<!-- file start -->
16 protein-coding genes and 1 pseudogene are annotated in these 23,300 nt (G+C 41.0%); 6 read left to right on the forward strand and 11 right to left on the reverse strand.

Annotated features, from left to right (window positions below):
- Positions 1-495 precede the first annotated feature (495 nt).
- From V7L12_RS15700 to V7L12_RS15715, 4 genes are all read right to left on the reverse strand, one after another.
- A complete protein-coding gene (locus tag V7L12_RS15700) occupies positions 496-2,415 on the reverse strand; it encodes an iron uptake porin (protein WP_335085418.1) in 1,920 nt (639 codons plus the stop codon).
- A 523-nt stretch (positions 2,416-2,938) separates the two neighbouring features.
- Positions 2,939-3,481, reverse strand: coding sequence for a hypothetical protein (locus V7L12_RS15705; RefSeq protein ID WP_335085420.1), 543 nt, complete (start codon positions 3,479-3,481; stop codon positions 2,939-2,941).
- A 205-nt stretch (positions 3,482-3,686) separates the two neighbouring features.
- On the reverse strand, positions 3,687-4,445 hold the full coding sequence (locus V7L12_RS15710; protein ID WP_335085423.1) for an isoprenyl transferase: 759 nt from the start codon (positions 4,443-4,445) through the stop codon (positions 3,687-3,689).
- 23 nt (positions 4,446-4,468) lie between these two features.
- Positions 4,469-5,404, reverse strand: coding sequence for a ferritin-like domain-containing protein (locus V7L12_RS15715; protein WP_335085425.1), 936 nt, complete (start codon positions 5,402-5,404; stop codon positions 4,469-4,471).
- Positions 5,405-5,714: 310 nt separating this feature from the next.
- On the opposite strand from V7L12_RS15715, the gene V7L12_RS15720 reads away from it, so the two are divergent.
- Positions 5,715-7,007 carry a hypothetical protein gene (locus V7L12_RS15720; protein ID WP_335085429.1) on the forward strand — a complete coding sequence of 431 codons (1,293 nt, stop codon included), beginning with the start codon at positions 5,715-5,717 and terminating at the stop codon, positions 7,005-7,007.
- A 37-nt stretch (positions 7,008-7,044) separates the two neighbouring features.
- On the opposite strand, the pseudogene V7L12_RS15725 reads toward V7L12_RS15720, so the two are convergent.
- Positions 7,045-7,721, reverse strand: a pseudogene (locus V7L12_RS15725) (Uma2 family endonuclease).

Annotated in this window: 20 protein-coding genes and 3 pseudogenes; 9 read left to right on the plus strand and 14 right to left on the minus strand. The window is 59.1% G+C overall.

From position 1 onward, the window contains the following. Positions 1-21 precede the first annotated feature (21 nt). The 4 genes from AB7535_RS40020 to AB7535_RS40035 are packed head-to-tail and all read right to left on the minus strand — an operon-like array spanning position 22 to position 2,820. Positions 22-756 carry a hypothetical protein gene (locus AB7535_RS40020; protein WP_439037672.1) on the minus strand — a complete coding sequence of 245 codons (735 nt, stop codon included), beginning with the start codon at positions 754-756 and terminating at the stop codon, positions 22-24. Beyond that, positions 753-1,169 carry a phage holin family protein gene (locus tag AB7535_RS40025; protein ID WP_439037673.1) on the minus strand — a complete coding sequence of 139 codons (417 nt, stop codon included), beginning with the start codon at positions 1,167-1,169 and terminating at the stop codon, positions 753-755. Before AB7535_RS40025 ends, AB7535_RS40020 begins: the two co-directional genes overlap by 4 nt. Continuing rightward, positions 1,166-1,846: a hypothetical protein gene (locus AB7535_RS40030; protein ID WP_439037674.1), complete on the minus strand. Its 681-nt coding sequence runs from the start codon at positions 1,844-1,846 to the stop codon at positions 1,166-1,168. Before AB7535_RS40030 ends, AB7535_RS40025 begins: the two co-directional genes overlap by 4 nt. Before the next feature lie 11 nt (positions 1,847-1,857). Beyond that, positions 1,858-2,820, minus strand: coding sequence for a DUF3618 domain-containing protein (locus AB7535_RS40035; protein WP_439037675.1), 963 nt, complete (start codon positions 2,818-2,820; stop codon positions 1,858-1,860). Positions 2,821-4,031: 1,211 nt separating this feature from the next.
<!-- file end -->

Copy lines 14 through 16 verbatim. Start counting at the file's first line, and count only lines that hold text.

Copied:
- Positions 5,715-7,007 carry a hypothetical protein gene (locus V7L12_RS15720; protein ID WP_335085429.1) on the forward strand — a complete coding sequence of 431 codons (1,293 nt, stop codon included), beginning with the start codon at positions 5,715-5,717 and terminating at the stop codon, positions 7,005-7,007.
- A 37-nt stretch (positions 7,008-7,044) separates the two neighbouring features.
- On the opposite strand, the pseudogene V7L12_RS15725 reads toward V7L12_RS15720, so the two are convergent.